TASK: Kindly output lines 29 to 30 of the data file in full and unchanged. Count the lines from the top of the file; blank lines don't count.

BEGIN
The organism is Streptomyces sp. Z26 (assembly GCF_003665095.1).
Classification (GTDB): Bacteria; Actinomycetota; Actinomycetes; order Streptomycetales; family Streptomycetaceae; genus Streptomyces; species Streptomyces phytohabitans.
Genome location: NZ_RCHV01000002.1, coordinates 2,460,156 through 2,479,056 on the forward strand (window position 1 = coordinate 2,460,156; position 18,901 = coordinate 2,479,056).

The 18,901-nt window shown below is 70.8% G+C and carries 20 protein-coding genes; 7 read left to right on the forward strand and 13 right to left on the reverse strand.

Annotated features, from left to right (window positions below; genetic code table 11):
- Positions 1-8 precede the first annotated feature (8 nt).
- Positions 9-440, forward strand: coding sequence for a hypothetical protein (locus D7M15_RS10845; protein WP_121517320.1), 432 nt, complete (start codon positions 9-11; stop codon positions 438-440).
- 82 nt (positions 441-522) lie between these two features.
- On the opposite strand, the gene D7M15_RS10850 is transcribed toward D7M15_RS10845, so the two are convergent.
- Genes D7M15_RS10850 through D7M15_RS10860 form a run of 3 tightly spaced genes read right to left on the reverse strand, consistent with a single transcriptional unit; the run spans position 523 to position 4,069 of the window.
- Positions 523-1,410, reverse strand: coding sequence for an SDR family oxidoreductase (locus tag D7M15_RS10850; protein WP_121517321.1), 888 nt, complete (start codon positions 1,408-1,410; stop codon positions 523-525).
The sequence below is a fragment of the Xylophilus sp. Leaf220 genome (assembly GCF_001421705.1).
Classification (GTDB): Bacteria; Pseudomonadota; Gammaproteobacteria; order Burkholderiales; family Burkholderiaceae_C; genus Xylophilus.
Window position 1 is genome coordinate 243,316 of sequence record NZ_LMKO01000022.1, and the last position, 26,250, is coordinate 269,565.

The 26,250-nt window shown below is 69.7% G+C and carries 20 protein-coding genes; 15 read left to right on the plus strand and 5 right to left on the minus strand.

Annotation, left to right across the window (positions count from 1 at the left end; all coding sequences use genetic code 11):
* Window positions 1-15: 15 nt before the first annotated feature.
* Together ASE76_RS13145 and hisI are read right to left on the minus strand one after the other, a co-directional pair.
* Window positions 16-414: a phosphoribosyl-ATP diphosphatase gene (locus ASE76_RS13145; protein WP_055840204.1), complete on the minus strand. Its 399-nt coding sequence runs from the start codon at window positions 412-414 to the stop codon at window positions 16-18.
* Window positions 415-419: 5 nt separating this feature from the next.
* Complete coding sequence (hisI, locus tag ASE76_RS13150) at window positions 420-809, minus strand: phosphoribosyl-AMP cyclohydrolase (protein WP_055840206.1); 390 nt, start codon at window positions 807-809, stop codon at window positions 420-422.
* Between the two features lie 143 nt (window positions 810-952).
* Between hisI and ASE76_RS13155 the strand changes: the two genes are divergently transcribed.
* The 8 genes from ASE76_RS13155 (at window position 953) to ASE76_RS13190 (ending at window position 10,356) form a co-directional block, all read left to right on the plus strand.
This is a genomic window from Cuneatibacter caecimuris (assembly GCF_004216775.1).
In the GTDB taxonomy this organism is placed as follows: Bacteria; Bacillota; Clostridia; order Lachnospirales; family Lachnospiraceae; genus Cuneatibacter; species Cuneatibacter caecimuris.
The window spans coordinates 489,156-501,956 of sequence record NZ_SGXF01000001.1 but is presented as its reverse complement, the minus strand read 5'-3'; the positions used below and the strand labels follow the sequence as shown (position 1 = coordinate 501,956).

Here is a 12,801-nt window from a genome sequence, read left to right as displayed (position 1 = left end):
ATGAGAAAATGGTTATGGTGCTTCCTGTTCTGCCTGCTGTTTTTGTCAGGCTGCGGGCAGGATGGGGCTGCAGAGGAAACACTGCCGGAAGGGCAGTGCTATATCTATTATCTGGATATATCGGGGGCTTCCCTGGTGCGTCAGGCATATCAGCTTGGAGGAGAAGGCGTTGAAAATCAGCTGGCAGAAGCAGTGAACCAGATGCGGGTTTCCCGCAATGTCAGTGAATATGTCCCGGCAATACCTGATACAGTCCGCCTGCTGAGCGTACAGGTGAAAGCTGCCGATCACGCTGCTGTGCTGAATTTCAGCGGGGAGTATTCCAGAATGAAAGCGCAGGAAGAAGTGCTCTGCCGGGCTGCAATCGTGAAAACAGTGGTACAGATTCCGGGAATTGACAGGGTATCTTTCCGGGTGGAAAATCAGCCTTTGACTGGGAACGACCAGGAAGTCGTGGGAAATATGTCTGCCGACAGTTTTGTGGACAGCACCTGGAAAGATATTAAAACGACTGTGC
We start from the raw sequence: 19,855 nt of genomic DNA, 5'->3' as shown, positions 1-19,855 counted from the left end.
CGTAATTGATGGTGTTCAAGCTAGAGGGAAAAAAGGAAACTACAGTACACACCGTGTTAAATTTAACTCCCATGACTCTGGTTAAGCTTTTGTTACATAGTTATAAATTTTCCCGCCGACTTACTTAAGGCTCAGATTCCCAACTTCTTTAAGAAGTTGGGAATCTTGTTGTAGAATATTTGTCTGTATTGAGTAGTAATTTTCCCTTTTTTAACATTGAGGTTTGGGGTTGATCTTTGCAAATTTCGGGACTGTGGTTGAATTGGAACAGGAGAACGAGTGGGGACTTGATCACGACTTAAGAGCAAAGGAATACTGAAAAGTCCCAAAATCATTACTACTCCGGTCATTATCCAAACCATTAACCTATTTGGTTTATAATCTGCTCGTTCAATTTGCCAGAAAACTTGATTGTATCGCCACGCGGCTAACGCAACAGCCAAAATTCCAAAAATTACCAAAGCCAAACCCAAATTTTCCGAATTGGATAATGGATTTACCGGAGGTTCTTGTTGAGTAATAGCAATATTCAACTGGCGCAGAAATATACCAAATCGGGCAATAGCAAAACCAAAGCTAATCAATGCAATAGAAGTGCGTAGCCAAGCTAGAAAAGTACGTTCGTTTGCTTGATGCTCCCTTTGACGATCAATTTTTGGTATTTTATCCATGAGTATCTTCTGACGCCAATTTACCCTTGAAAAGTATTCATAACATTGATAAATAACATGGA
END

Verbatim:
ATGAGAAAATGGTTATGGTGCTTCCTGTTCTGCCTGCTGTTTTTGTCAGGCTGCGGGCAGGATGGGGCTGCAGAGGAAACACTGCCGGAAGGGCAGTGCTATATCTATTATCTGGATATATCGGGGGCTTCCCTGGTGCGTCAGGCATATCAGCTTGGAGGAGAAGGCGTTGAAAATCAGCTGGCAGAAGCAGTGAACCAGATGCGGGTTTCCCGCAATGTCAGTGAATATGTCCCGGCAATACCTGATACAGTCCGCCTGCTGAGCGTACAGGTGAAAGCTGCCGATCACGCTGCTGTGCTGAATTTCAGCGGGGAGTATTCCAGAATGAAAGCGCAGGAAGAAGTGCTCTGCCGGGCTGCAATCGTGAAAACAGTGGTACAGATTCCGGGAATTGACAGGGTATCTTTCCGGGTGGAAAATCAGCCTTTGACTGGGAACGACCAGGAAGTCGTGGGAAATATGTCTGCCGACAGTTTTGTGGACAGCACCTGGAAAGATATTAAAACGACTGTGC
We start from the raw sequence: 19,855 nt of genomic DNA, 5'->3' as shown, positions 1-19,855 counted from the left end.